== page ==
tloiiBBtrieilri'omiiii.'iiiiiit. HAHUUOOK on Patent*
Bent free. OMest ,.;-cnry fur Hcciirini-* iJutenta,
l'ntentB taken tliruneh Munn & Co. leuulvc
special notice, without charge, In tlio
Scientific American.
A handsomely tUustrated ffflekly, LatBGBt circulation ot anv BOlanttflo Journal. Tonim for
Canada, $;i.T.ri n year, poatage prepaid.   Sold by
all HOWt.il ;tl( r..
iyiUNHSCo.36,H-d^NewYorf(
Bran, li OlUco, O K Bl, Washington, D. O.
PREMIER HOTEL
I American and European Plan
F, W. Hennmg, Mgr.
ROYAL HOTEL
Corley & Burgess, Proprietors
Third Ave. and Sixth St.
IN   THE     SUPREME     COURT    OF
BRITISH   COLUMBIA.
THE DAILY JOURNAL
50 Cents per Month
THE ONLY MORNING PAPER IN NORTHERN B.C.
IN THE MATTER OP THE ADMINISTRATION   ACT AND    IN    THE
MATTER of the estate of    James
Hunter, deceased, intestate.
TAKE NOTICE that by    order of
His  Honour Judge Young made the
7th  day  of April,  1913,  T was  appointed Administrator of the estate
of James Hunter, deceased. All parties having claims against the estate
are hereby required to forward the
same properly verified to me on or
before the 2!)th day of April,  1913",
and  all  parties indebted to the said
estate are required to pay the amount
of their indebtedness    to  me  forthwith.
Dated the 14th day of April, 1913.
JOHN H. McMULLIN.
all-30 Official Administrator.
European Plan
♦ ♦»♦♦■
Beaver
Wholesale
Liquor Co.,
Limited
Steam Heated
■♦♦♦♦»♦<
Second Avenue and
Sixth Street
Phone 102
Prince Rupert {
Importing Co.
Limited
Fraser and Sixth
Streets
Phone 107 t
MtiMOli RVPBFT JOTRNtJU
Tuesday, July 1, 1913.
jHMHHMHt W* ¥ V V » V »y » ¥ w » yy yV V»»»i|(»»rtMMH>»»»»¥»»^»»»»»»»»
SHIPPING NEWS OF THE BUSY NORTHERN PORT
SAILINGS OF STEAMERS
TUESDAY, JULY 1.
Ai riving—Prince John from Ikeda
and intermediate ports, Queen
Charlotte Island ports, B p.m.
Deporting —Camosun for Granby
and intsrmedlate ports.
*
*
*
*
*
*********************************
SATURDAY, JULY 5.
Arriving—Prince Rupert  from Van-
- couver,   Victoria   and     Seattle,
9 a.m.
Deputing—Prince  John  for    Skidegate and Moresby Island ports,
Print9 Rupert for Granby ' Bay,    12
midnight.
Princess   Sophia  for Vancouvei
and  Victoria.
WEDNESDAY, JULY 2.
Departing—Prince John ror Port
Simpson, Masset and Nader
Harbor, 8 p.m.
Arriving—Camosun from Vancouver
Bay and Naas points.
Arriving— Prince George from Vancouver, Victoria and Seattle, ft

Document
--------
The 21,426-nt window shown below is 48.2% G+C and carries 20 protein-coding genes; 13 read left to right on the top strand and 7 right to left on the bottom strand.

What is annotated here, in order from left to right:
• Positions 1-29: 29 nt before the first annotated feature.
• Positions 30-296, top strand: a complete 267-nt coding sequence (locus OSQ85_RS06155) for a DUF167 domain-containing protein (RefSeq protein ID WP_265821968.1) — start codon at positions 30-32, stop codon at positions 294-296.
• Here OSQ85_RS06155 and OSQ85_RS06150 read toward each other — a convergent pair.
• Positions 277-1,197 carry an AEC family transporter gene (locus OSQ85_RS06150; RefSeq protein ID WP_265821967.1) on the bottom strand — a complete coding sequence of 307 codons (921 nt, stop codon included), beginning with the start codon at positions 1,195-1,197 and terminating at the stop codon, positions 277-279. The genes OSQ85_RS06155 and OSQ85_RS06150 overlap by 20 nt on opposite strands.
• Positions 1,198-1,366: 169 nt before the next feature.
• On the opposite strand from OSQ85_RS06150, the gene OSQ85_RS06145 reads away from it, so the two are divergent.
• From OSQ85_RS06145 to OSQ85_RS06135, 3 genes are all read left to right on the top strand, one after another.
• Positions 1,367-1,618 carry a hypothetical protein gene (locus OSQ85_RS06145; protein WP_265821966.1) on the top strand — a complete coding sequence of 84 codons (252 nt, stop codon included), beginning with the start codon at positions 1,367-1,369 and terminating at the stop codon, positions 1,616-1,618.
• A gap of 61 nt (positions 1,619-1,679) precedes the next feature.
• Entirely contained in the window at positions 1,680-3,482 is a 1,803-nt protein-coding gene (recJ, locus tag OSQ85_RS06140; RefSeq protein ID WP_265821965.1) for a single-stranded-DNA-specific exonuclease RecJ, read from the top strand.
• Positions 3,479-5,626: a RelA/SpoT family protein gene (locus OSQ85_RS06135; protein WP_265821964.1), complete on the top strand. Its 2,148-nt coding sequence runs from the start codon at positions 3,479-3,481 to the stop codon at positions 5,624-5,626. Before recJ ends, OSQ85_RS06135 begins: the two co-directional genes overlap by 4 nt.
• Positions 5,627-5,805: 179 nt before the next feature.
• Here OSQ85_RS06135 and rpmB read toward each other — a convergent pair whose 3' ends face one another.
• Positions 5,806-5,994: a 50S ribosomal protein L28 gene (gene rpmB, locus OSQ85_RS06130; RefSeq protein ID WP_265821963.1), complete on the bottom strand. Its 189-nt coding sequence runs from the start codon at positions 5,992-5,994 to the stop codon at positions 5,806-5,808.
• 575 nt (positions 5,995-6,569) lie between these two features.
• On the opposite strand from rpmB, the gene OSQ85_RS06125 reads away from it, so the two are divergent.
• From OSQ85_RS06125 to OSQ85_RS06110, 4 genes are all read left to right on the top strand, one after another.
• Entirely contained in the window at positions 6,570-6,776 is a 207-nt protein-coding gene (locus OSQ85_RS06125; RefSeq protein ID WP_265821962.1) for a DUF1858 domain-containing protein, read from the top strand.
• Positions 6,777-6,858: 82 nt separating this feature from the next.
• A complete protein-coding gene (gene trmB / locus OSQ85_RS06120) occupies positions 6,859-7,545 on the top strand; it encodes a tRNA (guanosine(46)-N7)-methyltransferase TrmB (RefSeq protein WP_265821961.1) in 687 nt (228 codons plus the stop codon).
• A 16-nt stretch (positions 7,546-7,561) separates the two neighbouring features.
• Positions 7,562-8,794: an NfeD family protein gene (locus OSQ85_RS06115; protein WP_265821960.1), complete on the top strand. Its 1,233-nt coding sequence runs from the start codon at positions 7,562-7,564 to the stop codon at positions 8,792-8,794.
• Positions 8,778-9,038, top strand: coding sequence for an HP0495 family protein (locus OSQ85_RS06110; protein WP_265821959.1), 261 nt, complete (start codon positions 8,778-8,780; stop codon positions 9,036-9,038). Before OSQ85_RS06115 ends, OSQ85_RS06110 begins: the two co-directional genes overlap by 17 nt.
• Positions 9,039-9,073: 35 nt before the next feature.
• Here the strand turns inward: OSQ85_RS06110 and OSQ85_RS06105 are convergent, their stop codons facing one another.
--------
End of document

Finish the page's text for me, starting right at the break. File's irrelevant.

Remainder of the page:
a.m.
THURSDAY, JULY :i.
Arriving—Prince John from  .Masset
Departing—Prince George ror Stewart 8 a. m.
FRIDAY, JULY   I,
Arriving--Prince George from Stewart, C a.m.
I'tlucess Mary rrom -Vancouver and
way  ports,  9 p.m.      z
Departing—Prince George for Vancouver, 'Victoria and Seattle, II
a.m.
Prin :ess Mary tor Skeena River and
Naas River ports.
MOVEMENT OF
GRAIN GROWERS
CRITICISM OF THE    ACTIONS OF
THIS  GREAT  ORGANIZATION
*        ON   PRAIRIES.
How It   Did Good mill Where It Palled In Its Mission to Improve
Conditions.
The Round Table for the current
quarter contains a very striking article on The Grain Growers' Movement in Western Canada, says the
Edmonton Journal, li is written by
some one who lias made a very close
study of the history of farmers' organizations in this part of the Dominion and the conclusions are, for
the iiiosi part, those which careful
mid unprejudiced observers have
tome to in regard to these.
Full credit is given to the agricultural loaders who have through the
Grain Growers' Grain Company and
allied bodies accomplished great
things in improving marketing conditions. They have organized a powerful revolt against the tyranny of unbridled capitalistic combinations that
have Bought to deprive the tanner of
a t iii- result of his labors. In ihe cooperative principle they have introduced a new social and economic
principle Ul the life of the community.
- T!l€ writer In The Round Table
describes very fully and very clearly
the conditions surrounding the business of raising and selling grain In
the west and tin means thai have
been adopted by these farmers, both
on their own initiative and through
the various governments, to bring
abou' better results   for themselves.
Their weakness arises when they
undertake to embark on the wider
field " polltl ■-. '1:" ttgli the article
does not stiy so in do many words,
nobody can be In any doubt that it
is as the movement launches out on
this that it stands in the greatest
danger of coming wholly to grief.
"The Grain Growers, we are told,
are extreme Radium nud the vlo-